Appalachian Trail in North Carolina: 10 Facts You Didn’t Know

Written by Colby Maxwell
Updated: August 20, 2023
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The Appalachian Trail is one of the most famous hiking trails on the planet. In fact, it currently holds the record as the longest hiking-only trail in the world. Only 22,000 people have ever hiked the entire trail, with about 750-1000 new hikers being added each year. One of the most beautiful and well-traveled portions of the trail is through the state of North Carolina. Today, we will learn some interesting facts about the section of the AT (Appalachian Trail) specifically located in North Carolina. Let’s discover 10 facts you didn’t know about the Appalachian Trail in North Carolina!

Appalachian Trail in North Carolina: 10 Facts You Didn’t Know

1. There are 96.4 miles of the AT in the state

Appalachian Trail in North Carolina: 10 Facts You Didn't Know

North Carolina is home to 96.4 miles of the 2,000+ miles of the Appalachian Trail.

©Trent Carmichael/

The entire Appalachian Trail is listed as 2,190+ miles and spans from Georgia to Maine. Part of the trail travels through North Carolina, directly after Georgia (if you are heading north). The North Carolina-exclusive section of the AT is listed as 96.4 miles, although a larger portion shares a border with Tenessee.

2. The elevation change is between 1725-5498 feet

The average elevation change that a hiker experiences while heading through the North Carolina section of the AT is between 1,725 and 5,498 feet. For anyone looking to get a workout, the NC section of the AT is a real burner!

3. The trail varies between 1-7 on the difficulty scale through the state

There are many scales that hikers use to list the difficulty of certain trails and hikes. The Appalachian Trail Conservancy lists the NC section of the AT as being between 1 and 7. Although the difficulty scale listed on their website isn’t quite clear, it is assumed that 10 is the hardest. With that in mind, the North Carolina portion of the trail is easily among the most difficult, with parts of Maine likely taking the top spot.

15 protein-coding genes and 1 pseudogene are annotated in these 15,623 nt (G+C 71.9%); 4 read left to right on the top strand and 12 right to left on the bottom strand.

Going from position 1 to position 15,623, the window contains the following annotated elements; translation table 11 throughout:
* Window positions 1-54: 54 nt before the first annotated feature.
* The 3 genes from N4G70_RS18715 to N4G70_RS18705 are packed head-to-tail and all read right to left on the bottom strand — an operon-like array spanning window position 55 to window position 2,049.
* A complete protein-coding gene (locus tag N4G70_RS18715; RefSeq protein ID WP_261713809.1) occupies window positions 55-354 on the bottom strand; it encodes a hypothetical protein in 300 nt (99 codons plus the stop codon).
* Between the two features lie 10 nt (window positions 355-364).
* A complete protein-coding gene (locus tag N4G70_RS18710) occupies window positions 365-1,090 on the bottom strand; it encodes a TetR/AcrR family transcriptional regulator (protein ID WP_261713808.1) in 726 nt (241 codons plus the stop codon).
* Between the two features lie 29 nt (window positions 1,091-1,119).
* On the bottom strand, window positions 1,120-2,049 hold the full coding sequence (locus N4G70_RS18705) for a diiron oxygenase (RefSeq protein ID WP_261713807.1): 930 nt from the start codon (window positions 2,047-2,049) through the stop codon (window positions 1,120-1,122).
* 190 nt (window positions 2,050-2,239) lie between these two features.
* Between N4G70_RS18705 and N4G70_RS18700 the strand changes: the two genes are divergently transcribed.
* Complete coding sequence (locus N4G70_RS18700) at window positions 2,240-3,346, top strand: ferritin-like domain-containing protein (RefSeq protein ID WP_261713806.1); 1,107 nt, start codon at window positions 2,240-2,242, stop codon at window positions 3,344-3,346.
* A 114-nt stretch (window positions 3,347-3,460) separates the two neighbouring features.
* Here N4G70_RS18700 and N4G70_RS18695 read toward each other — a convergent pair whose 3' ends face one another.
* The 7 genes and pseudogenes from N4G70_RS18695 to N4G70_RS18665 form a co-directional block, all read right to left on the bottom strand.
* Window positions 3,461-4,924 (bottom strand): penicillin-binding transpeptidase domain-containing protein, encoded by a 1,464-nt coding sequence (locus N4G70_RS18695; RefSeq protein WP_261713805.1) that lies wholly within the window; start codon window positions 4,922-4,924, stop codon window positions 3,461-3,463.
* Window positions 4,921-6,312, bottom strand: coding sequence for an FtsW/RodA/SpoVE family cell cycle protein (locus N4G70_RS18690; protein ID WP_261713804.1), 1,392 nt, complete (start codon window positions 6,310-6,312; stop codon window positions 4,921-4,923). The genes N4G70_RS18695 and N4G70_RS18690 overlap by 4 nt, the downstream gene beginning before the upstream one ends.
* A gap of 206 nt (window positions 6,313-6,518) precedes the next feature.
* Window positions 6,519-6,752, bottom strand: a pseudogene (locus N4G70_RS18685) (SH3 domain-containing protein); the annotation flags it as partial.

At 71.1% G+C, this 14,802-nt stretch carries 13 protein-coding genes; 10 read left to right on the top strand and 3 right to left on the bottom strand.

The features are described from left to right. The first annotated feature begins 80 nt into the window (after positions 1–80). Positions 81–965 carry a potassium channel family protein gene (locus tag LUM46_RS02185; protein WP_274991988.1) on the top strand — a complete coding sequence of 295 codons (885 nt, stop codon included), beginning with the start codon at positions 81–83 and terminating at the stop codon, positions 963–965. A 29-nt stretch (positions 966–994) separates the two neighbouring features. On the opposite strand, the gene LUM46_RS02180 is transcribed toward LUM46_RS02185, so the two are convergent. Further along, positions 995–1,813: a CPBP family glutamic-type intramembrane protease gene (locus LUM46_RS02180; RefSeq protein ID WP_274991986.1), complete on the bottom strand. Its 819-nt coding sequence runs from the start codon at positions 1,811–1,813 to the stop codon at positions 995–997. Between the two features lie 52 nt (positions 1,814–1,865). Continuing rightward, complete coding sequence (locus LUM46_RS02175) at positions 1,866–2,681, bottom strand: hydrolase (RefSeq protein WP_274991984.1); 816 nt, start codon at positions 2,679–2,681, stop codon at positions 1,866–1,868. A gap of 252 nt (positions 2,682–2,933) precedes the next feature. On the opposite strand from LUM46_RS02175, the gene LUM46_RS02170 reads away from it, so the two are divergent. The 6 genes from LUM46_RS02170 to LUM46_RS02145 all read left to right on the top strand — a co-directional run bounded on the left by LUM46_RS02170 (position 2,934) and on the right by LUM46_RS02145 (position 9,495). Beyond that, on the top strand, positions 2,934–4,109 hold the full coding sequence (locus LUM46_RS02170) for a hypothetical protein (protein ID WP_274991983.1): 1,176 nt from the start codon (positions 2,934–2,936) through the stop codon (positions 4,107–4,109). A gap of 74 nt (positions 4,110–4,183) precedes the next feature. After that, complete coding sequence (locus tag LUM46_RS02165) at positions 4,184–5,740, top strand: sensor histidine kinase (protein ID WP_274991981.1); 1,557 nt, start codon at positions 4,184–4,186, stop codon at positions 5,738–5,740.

4. There are 217.8 miles along the NC/TN border

Appalachian Trail in North Carolina: 10 Facts You Didn't Know

The Appalachian Trail straddles the NC/TN border most of the way north.

©Sara Parlier/

Although there are only 96.4 miles of trail exclusively in North Carolina, most of the state’s trail shares a border with Tennessee. The entire length of the trail along the NC/TN border is roughly 217.8 miles and often meanders between the state lines every little while.

5. The highest part of the AT is in North Carolina

Clingman's Dome

Clingman’s Dome is the highest point on the entire Appalachian Trail.

© Fowler

The highest portion of the AT is located in North Carolina. Clingman’s Dome, as it is called, is located in the Great Smoky Mountains near the border of North Carolina and Tennessee. It’s the highest point in the state of Tennessee, the highest point along the trail, and the third-highest point on mainland eastern North America. Clingman’s Dome elevation is listed at an incredible 6,643 feet high.